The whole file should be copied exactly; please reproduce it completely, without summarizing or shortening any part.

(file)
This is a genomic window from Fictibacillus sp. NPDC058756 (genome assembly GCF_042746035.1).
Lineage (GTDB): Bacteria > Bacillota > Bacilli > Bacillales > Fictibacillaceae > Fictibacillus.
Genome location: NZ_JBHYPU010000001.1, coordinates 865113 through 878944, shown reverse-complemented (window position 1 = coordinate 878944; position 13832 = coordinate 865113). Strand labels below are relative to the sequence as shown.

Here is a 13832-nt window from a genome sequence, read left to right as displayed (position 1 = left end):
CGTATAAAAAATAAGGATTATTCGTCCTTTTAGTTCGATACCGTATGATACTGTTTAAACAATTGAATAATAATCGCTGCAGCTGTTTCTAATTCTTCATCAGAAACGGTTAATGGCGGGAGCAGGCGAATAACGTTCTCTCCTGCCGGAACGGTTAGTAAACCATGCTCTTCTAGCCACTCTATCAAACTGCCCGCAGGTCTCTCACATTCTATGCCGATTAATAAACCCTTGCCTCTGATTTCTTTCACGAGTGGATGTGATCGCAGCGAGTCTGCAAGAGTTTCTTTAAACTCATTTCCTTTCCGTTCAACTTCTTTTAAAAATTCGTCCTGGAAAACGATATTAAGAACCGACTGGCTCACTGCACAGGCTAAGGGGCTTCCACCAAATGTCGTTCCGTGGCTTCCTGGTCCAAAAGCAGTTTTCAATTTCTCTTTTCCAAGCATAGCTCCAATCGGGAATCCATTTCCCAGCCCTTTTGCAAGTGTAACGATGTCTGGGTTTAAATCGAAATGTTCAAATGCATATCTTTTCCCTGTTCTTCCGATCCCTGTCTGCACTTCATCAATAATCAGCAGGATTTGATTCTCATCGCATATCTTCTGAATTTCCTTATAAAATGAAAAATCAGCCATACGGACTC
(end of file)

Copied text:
This is a genomic window from Fictibacillus sp. NPDC058756 (genome assembly GCF_042746035.1).
Lineage (GTDB): Bacteria > Bacillota > Bacilli > Bacillales > Fictibacillaceae > Fictibacillus.
Genome location: NZ_JBHYPU010000001.1, coordinates 865113 through 878944, shown reverse-complemented (window position 1 = coordinate 878944; position 13832 = coordinate 865113). Strand labels below are relative to the sequence as shown.

Here is a 13832-nt window from a genome sequence, read left to right as displayed (position 1 = left end):
CGTATAAAAAATAAGGATTATTCGTCCTTTTAGTTCGATACCGTATGATACTGTTTAAACAATTGAATAATAATCGCTGCAGCTGTTTCTAATTCTTCATCAGAAACGGTTAATGGCGGGAGCAGGCGAATAACGTTCTCTCCTGCCGGAACGGTTAGTAAACCATGCTCTTCTAGCCACTCTATCAAACTGCCCGCAGGTCTCTCACATTCTATGCCGATTAATAAACCCTTGCCTCTGATTTCTTTCACGAGTGGATGTGATCGCAGCGAGTCTGCAAGAGTTTCTTTAAACTCATTTCCTTTCCGTTCAACTTCTTTTAAAAATTCGTCCTGGAAAACGATATTAAGAACCGACTGGCTCACTGCACAGGCTAAGGGGCTTCCACCAAATGTCGTTCCGTGGCTTCCTGGTCCAAAAGCAGTTTTCAATTTCTCTTTTCCAAGCATAGCTCCAATCGGGAATCCATTTCCCAGCCCTTTTGCAAGTGTAACGATGTCTGGGTTTAAATCGAAATGTTCAAATGCATATCTTTTCCCTGTTCTTCCGATCCCTGTCTGCACTTCATCAATAATCAGCAGGATTTGATTCTCATCGCATATCTTCTGAATTTCCTTATAAAATGAAAAATCAGCCATACGGACTC